Autism may present differently in people assigned as female at birth. For example, research suggests they are more likely than males to mask symptoms to adapt to social situations. This may result in a later diagnosis.
“Masking,” or “camouflaging,” involves adapting behaviors to suppress autism symptoms in social situations or developing living and communication skills that allow a person to live independently.
Some people may use the term “high functioning” to describe people who do not display stereotypical symptoms of autism, do not have an intellectual disability, and have an intelligence quotient (IQ) of around 70 or higher.
However, this term is problematic because intellectual abilities may not correlate to functional abilities, and this categorization may prevent certain people from getting support they require. Instead, it is important to recognize autism as a spectrum and identify subtypes of autism based on functional and cognitive abilities.
This article will look at key symptoms of autism in females. It will also outline what a person can do if they think they are autistic.
A note about sex and gender
Sex and gender exist on spectrums. This article will use the terms “male,” “female,” or both to refer to sex assigned at birth. Click here to learn more.
According to a
This means they often mask social difficulties using techniques to try to “fit in” with peers who are not autistic, such as copying how others behave in social situations. Because of this, it may be challenging for others to recognize the signs and symptoms of autism in females.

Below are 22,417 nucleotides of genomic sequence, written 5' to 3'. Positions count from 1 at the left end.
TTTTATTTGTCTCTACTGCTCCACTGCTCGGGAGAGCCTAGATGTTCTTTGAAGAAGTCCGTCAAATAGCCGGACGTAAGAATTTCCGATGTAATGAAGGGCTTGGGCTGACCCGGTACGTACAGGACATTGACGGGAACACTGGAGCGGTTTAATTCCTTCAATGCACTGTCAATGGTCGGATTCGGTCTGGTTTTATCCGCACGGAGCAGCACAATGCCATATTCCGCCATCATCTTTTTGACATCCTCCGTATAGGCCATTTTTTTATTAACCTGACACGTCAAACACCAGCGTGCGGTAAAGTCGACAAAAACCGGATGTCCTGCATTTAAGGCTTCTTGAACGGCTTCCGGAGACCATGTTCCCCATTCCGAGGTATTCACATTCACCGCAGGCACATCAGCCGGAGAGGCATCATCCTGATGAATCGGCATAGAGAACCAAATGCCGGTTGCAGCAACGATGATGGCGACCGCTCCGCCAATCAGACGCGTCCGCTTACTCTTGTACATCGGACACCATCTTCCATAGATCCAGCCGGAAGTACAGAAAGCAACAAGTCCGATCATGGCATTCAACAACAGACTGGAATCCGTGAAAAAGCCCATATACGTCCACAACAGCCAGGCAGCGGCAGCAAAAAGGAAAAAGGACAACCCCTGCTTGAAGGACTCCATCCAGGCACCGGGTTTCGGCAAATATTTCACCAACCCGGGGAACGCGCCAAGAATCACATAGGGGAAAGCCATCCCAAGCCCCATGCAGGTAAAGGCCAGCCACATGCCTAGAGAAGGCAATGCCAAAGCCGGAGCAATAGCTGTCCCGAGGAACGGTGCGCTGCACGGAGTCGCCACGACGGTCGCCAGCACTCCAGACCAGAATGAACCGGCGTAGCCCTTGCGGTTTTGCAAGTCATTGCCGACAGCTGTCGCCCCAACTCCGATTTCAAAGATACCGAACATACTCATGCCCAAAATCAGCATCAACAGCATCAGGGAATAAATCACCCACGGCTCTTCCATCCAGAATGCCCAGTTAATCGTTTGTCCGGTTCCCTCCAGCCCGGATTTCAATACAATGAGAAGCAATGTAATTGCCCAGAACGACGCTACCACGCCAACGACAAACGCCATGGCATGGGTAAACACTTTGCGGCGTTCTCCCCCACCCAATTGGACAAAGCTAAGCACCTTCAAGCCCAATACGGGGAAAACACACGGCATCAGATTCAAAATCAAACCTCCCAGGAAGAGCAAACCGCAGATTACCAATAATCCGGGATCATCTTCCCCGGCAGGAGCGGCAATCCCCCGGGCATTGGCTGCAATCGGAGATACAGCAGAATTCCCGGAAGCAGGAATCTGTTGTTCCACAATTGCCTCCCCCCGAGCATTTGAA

Where they are apparent, key symptoms include the following:
- social difficulties
- difficulty making eye contact
- sensory sensitivity
- executive function difficulties
- obsessive interests
- sleep problems
- difficulty regulating emotions
Autistic females may have difficulties making or maintaining social relationships, particularly friendships.
Although they may have the motivation to make friends, they may have difficulty carrying on long-term relationships and managing conflict.
Difficulty making eye contact
Autistic people may have a heightened response to sensory stimulation, such as bright lights.
Executive function difficulties
Difficulties with executive function
Those who are autistic may find it difficult to change their routines, have difficulty working toward a goal, or have difficulty with time management.
Females who are autistic may have an intense interest in certain areas.
Research suggests they may have increased interest in animals, fictional characters, or psychology. While the interest itself may not be unusual, the high level of intensity can be a trait of autism.
Sleep problems may be more common in autistic people, particularly females.
Emotional regulation difficulties
Autistic people may have difficulty regulating their emotions.
Females who are autistic may have
Anxiety and depression
According to a 2019 study, symptoms of autism may appear more subtle or less typical in females than males.
This may be related to the fact that research suggests autistic females are
These factors may increase the risk of mental health issues in females with autism.
Mental health conditions more commonly co-occur in autistic people than people who are not autistic, including: